Why did he uproot to cross the "southern" seas from his village in Lam-uah (or is/was Lam-uah the village itself?... more about that in a bit) to arrive in colonial Singapore?
The history textbooks tell us that many Chinese -- to escape hardship in China -- came to Malaya and Singapore to work for the British or as coolies (labourers) or as laundrymen, etc. But my grandfather ("Ah Kong"), as far as I knew, did not do any of that (Question: what was he doing for a living in China?). Over here, he set himself up in a secluded Chinese village in Lorong Puspa, in Pasir Panjang (Lorong Puspa no longer exists). I know so little about him! What did he do for living here? For sure, there was a village well, there were plenty of fruit trees (I remember the jackfruit and the starfruit), and I suppose life in the village was idyllic. Each time I was taken there as a boy, I would see him smoking a pipe. Here he is:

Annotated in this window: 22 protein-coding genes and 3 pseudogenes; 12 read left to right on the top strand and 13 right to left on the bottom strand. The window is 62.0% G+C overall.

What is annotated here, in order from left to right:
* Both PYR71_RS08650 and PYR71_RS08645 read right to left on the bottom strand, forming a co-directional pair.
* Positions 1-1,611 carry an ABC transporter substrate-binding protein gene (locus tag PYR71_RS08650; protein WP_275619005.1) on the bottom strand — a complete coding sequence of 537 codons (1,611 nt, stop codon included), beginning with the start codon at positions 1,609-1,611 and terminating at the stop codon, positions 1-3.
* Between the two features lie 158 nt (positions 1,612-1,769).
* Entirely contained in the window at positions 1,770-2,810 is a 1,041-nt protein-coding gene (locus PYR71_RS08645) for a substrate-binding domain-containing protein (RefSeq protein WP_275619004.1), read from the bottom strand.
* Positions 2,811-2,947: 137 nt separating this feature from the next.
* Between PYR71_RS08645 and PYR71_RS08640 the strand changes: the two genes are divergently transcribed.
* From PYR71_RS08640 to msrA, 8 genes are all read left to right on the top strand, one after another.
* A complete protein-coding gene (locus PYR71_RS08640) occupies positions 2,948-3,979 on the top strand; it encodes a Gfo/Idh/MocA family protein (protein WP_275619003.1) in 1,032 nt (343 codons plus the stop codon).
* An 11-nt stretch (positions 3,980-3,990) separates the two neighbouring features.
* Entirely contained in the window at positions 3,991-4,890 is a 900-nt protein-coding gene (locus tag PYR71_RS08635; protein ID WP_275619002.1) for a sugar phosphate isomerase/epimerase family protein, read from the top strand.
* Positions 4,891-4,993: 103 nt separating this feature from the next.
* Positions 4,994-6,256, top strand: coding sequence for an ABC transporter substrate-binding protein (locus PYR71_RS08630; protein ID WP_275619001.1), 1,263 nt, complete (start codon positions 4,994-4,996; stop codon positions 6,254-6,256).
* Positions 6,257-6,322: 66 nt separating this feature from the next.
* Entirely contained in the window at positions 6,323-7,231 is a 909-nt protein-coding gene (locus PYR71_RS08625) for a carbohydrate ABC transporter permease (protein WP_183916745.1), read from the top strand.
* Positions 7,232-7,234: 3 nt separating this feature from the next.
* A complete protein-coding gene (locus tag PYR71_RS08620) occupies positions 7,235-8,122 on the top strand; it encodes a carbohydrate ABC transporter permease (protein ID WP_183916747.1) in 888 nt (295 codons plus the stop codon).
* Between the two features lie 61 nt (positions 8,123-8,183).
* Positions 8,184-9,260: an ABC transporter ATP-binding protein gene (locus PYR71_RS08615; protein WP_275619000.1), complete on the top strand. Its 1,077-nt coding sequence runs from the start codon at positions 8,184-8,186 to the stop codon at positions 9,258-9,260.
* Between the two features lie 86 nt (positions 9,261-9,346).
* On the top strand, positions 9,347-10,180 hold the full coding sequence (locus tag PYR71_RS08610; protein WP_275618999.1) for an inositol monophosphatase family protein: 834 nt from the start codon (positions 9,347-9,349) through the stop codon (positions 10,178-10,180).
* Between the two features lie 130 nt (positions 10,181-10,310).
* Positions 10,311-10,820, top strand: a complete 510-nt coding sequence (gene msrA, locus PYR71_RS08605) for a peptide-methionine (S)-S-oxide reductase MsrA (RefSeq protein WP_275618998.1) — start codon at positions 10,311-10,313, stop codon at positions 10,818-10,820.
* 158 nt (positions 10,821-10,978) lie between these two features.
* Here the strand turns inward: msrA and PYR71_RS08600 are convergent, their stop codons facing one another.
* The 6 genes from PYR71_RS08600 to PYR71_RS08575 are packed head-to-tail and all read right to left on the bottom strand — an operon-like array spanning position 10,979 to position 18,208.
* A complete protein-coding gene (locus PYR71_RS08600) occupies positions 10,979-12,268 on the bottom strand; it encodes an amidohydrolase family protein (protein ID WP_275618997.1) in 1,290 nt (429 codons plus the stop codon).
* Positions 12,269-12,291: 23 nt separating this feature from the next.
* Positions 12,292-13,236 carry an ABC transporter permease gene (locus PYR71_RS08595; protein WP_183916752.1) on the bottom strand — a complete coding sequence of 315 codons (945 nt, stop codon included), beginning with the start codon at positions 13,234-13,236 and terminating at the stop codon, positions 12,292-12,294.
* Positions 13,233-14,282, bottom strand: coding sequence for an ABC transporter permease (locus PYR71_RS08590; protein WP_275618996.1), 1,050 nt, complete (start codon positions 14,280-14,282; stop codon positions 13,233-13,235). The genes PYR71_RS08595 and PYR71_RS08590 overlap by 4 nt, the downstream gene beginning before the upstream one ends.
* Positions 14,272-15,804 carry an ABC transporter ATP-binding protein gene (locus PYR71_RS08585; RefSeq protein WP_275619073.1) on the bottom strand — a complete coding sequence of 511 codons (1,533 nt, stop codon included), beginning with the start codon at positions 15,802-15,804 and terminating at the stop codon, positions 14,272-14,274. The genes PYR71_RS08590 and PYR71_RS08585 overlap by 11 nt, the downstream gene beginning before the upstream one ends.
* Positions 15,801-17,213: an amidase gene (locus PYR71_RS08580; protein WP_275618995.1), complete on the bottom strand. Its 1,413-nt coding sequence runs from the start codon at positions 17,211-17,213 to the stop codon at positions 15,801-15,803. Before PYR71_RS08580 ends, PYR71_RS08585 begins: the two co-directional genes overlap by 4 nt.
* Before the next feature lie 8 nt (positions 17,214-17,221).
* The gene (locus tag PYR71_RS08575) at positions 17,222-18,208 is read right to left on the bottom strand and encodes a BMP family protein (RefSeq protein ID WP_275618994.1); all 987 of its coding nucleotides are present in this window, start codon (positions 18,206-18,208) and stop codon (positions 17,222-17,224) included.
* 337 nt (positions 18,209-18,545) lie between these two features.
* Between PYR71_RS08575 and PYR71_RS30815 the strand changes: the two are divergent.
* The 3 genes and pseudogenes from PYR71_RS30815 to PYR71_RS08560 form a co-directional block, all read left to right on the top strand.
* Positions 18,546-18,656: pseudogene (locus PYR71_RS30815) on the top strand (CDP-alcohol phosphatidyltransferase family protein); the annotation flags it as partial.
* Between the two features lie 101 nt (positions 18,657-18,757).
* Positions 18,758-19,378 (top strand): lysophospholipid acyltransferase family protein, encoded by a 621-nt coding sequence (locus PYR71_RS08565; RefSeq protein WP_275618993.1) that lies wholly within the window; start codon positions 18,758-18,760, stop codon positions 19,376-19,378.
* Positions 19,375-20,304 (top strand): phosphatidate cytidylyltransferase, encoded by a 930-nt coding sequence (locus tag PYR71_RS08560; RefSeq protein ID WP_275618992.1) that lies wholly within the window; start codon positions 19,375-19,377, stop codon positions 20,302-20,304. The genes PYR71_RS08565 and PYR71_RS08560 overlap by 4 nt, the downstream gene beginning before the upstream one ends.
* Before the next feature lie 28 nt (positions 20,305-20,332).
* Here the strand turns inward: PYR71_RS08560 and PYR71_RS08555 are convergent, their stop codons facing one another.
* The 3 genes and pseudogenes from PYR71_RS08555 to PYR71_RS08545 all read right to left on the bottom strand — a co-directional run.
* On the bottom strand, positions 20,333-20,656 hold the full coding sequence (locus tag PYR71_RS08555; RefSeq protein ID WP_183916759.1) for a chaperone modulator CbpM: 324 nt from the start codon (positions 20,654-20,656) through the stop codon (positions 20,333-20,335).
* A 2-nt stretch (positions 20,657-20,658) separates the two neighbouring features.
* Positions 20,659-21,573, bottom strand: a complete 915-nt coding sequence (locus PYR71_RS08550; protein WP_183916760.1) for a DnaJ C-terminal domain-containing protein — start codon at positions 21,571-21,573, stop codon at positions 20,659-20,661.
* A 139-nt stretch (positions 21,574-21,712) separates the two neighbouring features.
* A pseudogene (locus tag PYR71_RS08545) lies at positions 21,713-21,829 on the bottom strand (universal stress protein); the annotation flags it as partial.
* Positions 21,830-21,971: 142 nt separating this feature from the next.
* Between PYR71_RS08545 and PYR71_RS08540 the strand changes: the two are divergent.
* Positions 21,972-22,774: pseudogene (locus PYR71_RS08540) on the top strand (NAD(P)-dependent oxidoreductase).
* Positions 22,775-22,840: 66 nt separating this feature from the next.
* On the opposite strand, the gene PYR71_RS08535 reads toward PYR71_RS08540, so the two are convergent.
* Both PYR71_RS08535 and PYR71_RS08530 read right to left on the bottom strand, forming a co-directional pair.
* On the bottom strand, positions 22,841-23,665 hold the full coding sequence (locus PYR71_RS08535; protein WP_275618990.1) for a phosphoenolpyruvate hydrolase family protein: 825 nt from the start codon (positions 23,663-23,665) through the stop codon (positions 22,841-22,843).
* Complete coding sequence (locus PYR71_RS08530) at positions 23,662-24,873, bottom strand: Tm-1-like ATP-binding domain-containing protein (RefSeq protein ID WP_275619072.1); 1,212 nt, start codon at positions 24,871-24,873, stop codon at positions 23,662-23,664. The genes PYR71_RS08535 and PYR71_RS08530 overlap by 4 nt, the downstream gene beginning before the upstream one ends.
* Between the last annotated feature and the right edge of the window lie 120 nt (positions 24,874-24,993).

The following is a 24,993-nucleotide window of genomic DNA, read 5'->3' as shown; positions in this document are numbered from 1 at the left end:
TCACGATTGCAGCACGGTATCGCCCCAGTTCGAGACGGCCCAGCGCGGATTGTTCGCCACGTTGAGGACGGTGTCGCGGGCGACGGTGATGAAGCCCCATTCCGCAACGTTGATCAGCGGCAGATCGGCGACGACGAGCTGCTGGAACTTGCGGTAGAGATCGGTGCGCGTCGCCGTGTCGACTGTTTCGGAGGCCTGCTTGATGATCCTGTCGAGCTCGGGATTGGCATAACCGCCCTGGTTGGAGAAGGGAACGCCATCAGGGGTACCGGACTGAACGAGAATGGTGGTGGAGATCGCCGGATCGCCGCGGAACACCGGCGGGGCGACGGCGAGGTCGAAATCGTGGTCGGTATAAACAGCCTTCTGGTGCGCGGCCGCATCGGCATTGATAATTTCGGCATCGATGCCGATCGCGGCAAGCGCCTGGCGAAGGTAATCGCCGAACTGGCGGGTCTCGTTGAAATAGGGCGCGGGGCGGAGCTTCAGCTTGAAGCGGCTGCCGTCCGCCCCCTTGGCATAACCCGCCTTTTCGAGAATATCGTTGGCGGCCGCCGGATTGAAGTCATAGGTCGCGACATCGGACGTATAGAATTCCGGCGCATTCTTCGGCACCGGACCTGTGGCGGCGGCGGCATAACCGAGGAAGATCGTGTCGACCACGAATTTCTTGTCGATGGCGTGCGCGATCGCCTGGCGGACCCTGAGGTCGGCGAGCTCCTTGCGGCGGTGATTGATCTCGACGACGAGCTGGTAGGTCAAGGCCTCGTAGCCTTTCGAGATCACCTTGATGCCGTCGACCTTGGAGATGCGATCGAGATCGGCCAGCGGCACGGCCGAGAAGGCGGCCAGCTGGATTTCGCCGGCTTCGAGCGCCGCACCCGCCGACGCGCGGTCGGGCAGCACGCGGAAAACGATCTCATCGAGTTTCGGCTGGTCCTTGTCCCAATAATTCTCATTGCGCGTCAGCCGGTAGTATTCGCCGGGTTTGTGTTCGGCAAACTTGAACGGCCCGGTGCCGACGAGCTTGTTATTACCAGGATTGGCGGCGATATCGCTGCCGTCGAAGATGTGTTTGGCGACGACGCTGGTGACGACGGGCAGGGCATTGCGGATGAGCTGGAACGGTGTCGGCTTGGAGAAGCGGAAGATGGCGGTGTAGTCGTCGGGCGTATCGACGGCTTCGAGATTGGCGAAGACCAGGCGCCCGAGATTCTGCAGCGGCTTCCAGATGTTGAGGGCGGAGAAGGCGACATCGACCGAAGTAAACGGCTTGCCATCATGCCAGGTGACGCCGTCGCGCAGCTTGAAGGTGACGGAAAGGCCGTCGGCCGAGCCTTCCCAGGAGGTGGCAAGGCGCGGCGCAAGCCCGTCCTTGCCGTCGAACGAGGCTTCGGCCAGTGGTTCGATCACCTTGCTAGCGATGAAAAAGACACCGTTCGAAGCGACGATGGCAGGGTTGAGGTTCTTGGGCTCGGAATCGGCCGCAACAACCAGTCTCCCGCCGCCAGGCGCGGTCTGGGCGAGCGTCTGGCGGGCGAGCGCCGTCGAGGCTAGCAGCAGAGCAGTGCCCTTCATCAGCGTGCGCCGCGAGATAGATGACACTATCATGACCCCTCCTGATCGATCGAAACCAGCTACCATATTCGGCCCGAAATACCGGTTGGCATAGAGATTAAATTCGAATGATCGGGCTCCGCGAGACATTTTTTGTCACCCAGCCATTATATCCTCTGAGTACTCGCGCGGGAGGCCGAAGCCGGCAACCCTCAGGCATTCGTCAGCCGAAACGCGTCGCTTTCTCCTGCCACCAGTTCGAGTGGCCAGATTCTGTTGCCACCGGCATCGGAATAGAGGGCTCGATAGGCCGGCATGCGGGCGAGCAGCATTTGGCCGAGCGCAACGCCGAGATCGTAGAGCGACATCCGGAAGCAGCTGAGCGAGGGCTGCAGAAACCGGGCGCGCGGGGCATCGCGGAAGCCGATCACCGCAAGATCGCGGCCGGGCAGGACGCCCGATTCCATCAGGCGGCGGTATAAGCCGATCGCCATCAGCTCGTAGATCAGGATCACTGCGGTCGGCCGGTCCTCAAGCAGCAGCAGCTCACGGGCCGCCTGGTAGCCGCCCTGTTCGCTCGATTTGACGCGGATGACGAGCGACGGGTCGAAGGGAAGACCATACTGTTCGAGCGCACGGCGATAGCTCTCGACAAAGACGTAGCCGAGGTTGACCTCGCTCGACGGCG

|Ah Kong, what big hands you have!|
When did he die? Where was he buried? I Googled just today and found his death ad (Straits Times) from the National Library's archive:
|National Library archive|
|Ah Ma, I know so little about you.|
I will continue with Part 3 tomorrow, including some posers about Ah Kong's (and Ah Ma's; the space was meant for two) purported burial site as stated in the death ad: Hock Eng Sueh burial ground. My initial Googling using those key words threw up nothing.
To wrap up for today, I was still curious about the place name Lam-uah in Fujian province. Googling, I found this chat thread on the topic "Hamlet or Village of Lam-uah in Fujian province, China":
From this site, I am reminded that my parents referred to China, in Hokkien, as "theng suah" (Tang Mountain, literally). Hence, people who came from China (specifically, southern China; this distinction is important) were "theng lang" (people of Tang). One of the site participants, however, took to referring to "theng suah" as "land of long mountains".
My nephew, Tan Huat, also dug into some research on this place (Lam-uah) with several name variations and the possible Khoo (Qiu) connection. This is the result of his effort: